Reentry

NRRC program logoThe National Reentry Resource Center provides education, training, and technical assistance to states, tribes, territories, local governments, service providers, non-profit organizations, and corrections institutions working on prisoner reentry. Learn more...

Visit the What Works in Reentry Clearinghouse

Recent Posts

Obama Supports ‘Second Chances’ for People Convicted of Nonviolent Offenses

Obama Supports ‘Second Chances’ for People Convicted of Nonviolent Offenses

After commuting the sentences of 46 people convicted of nonviolent drug crimes earlier in the week, President Barack Obama said in a major speech on July 14 at the NAACP that it was time to reduce sentences for people convicted of nonviolent crimes generally and to invest in helping formerly incarcerated people reenter society.

Southern States Discuss Challenges and Opportunities Related to Hiring Adults with Criminal Records

Southern States Discuss Challenges and Opportunities Related to Hiring Adults with Criminal Records

An estimated 70 million people in the U.S. have a criminal record, and the South is the region with the highest incarceration rates per capita. Research shows that having a steady job can significantly increase the likelihood of success for someone returning home from prison, but oftentimes such individuals can’t get jobs, not necessarily because they’re underqualified, but because employers are wary of hiring people who have criminal histories.

South Carolina Business, Community, and Corrections Leaders Gather in Greenville to Discuss Employing People with Criminal Records

South Carolina Business, Community, and Corrections Leaders Gather in Greenville to Discuss Employing People with Criminal Records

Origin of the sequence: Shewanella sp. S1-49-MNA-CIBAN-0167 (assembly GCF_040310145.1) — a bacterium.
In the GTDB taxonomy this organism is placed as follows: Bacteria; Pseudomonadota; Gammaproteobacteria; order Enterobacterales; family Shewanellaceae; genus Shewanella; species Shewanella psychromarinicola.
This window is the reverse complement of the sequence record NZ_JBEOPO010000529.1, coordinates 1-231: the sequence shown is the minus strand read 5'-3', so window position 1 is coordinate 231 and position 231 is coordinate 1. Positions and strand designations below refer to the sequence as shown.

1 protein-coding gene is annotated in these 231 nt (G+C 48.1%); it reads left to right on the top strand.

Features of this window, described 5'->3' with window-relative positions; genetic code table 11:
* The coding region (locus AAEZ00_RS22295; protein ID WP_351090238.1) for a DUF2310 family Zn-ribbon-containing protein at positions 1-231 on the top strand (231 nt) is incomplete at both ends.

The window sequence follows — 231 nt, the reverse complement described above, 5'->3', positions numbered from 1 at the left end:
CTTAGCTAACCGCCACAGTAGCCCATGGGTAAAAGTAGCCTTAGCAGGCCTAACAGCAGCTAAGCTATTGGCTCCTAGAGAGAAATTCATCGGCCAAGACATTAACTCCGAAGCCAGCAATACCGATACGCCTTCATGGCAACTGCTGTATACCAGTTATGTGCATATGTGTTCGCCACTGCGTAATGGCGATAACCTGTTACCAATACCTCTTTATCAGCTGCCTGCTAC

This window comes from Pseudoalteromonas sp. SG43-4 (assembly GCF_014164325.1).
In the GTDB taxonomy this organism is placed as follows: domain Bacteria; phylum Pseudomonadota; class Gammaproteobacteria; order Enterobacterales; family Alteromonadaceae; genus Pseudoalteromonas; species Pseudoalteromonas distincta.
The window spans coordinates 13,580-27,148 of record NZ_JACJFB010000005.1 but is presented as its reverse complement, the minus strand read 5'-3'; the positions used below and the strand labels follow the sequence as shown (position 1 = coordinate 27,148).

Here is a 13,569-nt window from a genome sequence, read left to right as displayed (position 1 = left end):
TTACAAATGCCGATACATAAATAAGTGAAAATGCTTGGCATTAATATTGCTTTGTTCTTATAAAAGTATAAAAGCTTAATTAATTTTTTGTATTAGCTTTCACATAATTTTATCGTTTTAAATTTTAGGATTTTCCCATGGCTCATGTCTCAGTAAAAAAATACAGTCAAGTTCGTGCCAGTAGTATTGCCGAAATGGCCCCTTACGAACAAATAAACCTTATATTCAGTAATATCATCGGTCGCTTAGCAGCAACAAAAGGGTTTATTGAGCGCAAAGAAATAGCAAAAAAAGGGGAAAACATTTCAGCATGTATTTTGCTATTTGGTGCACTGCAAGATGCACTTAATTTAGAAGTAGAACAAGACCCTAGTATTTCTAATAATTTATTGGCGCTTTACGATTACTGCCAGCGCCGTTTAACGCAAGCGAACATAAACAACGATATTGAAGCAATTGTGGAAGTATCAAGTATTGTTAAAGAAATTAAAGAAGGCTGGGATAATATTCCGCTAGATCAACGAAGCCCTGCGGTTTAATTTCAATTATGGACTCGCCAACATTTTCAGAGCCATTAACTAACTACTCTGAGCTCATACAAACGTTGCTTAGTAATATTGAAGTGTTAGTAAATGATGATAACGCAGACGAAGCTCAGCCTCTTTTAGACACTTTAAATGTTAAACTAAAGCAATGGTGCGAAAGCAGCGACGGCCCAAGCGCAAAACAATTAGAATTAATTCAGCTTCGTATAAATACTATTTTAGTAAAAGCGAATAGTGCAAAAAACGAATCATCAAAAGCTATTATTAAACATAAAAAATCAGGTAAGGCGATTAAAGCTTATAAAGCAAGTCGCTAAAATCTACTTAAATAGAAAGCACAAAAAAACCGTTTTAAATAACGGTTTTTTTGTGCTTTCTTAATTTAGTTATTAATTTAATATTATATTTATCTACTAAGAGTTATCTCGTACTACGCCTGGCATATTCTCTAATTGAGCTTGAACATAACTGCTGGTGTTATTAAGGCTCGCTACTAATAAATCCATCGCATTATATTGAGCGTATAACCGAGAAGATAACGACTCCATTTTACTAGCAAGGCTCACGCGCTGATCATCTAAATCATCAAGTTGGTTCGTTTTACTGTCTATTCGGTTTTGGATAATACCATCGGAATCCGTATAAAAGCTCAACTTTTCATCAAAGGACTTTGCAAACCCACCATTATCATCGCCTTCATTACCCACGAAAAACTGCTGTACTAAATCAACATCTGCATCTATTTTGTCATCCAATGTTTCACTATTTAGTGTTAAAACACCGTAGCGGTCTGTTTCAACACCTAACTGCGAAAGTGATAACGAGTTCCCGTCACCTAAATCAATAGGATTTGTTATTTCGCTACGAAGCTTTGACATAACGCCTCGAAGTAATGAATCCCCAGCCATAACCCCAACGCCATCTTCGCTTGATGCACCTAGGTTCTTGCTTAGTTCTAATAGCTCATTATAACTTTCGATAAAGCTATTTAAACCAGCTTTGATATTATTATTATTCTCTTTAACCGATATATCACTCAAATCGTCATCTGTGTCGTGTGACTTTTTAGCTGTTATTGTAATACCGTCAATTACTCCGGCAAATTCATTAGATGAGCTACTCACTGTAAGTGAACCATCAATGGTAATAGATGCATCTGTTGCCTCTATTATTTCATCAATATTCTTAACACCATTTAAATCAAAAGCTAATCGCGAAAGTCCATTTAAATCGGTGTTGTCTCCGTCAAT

Understanding the importance of employment in reentry success, the Greenville Chamber of Commerce and the Greenville Reentry Task Force recently invited more than 30 employers, as well as a number of community leaders, policymakers, and corrections officials, to breakfast at The Commerce Club, where they talked about the obstacles to hiring people with criminal records and also the best ways to overcome those barriers.

Announcements

Improved Reentry Education Opportunity Demonstration Grant Program

Improved Reentry Education Opportunity Demonstration Grant Program

The purpose of this program is to support demonstration projects that show the impact and effectiveness of reentry education for incarcerated individuals. The program seeks to demonstrate that high-quality, appropriately designed, well-integrated, and well-implemented educational services provided in institutional and community settings are critical in supporting educational attainment and reentry success for individuals who are involved with the justice system.

Webinars

Responding to the Second Chance Act Technology-Based Career Training Program

Responding to the Second Chance Act Technology-Based Career Training Program

In this webinar, officials from the U.S. Department of Justice’s Bureau of Justice Assistance explain the grant program and application process. These grants will provide up to $750,000 to states, units of local government, territories, and federally recognized Indian tribes for a 36-month project period. The goal of this program is to increase the post-release employability of individuals through technology-based career training.